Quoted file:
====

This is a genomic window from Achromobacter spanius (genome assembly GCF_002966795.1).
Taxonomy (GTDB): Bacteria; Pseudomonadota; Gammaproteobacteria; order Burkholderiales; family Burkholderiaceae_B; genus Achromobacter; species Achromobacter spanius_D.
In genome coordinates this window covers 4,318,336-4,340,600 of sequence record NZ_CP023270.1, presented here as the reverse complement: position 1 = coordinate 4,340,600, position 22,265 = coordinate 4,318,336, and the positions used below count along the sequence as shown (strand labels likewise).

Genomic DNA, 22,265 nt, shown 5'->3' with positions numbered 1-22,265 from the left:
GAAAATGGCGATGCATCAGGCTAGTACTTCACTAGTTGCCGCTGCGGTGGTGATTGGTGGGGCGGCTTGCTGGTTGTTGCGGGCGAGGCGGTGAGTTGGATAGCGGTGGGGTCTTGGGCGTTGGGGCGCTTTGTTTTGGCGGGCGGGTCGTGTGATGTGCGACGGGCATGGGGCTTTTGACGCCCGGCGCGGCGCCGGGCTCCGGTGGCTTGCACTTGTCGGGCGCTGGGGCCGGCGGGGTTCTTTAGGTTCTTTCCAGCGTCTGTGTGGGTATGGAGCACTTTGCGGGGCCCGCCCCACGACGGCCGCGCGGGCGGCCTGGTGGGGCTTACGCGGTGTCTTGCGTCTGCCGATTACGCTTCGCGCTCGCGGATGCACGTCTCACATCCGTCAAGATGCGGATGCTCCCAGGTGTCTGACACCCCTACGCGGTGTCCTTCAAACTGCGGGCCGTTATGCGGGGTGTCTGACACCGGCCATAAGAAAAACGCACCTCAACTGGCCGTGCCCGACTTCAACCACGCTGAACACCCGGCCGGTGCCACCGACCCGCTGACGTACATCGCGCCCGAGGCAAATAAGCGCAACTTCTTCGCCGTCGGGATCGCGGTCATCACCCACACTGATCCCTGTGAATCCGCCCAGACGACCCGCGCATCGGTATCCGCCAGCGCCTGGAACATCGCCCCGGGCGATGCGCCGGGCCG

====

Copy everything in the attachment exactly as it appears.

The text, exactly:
This is a genomic window from Achromobacter spanius (genome assembly GCF_002966795.1).
Taxonomy (GTDB): Bacteria; Pseudomonadota; Gammaproteobacteria; order Burkholderiales; family Burkholderiaceae_B; genus Achromobacter; species Achromobacter spanius_D.
In genome coordinates this window covers 4,318,336-4,340,600 of sequence record NZ_CP023270.1, presented here as the reverse complement: position 1 = coordinate 4,340,600, position 22,265 = coordinate 4,318,336, and the positions used below count along the sequence as shown (strand labels likewise).

Genomic DNA, 22,265 nt, shown 5'->3' with positions numbered 1-22,265 from the left:
GAAAATGGCGATGCATCAGGCTAGTACTTCACTAGTTGCCGCTGCGGTGGTGATTGGTGGGGCGGCTTGCTGGTTGTTGCGGGCGAGGCGGTGAGTTGGATAGCGGTGGGGTCTTGGGCGTTGGGGCGCTTTGTTTTGGCGGGCGGGTCGTGTGATGTGCGACGGGCATGGGGCTTTTGACGCCCGGCGCGGCGCCGGGCTCCGGTGGCTTGCACTTGTCGGGCGCTGGGGCCGGCGGGGTTCTTTAGGTTCTTTCCAGCGTCTGTGTGGGTATGGAGCACTTTGCGGGGCCCGCCCCACGACGGCCGCGCGGGCGGCCTGGTGGGGCTTACGCGGTGTCTTGCGTCTGCCGATTACGCTTCGCGCTCGCGGATGCACGTCTCACATCCGTCAAGATGCGGATGCTCCCAGGTGTCTGACACCCCTACGCGGTGTCCTTCAAACTGCGGGCCGTTATGCGGGGTGTCTGACACCGGCCATAAGAAAAACGCACCTCAACTGGCCGTGCCCGACTTCAACCACGCTGAACACCCGGCCGGTGCCACCGACCCGCTGACGTACATCGCGCCCGAGGCAAATAAGCGCAACTTCTTCGCCGTCGGGATCGCGGTCATCACCCACACTGATCCCTGTGAATCCGCCCAGACGACCCGCGCATCGGTATCCGCCAGCGCCTGGAACATCGCCCCGGGCGATGCGCCGGGCCG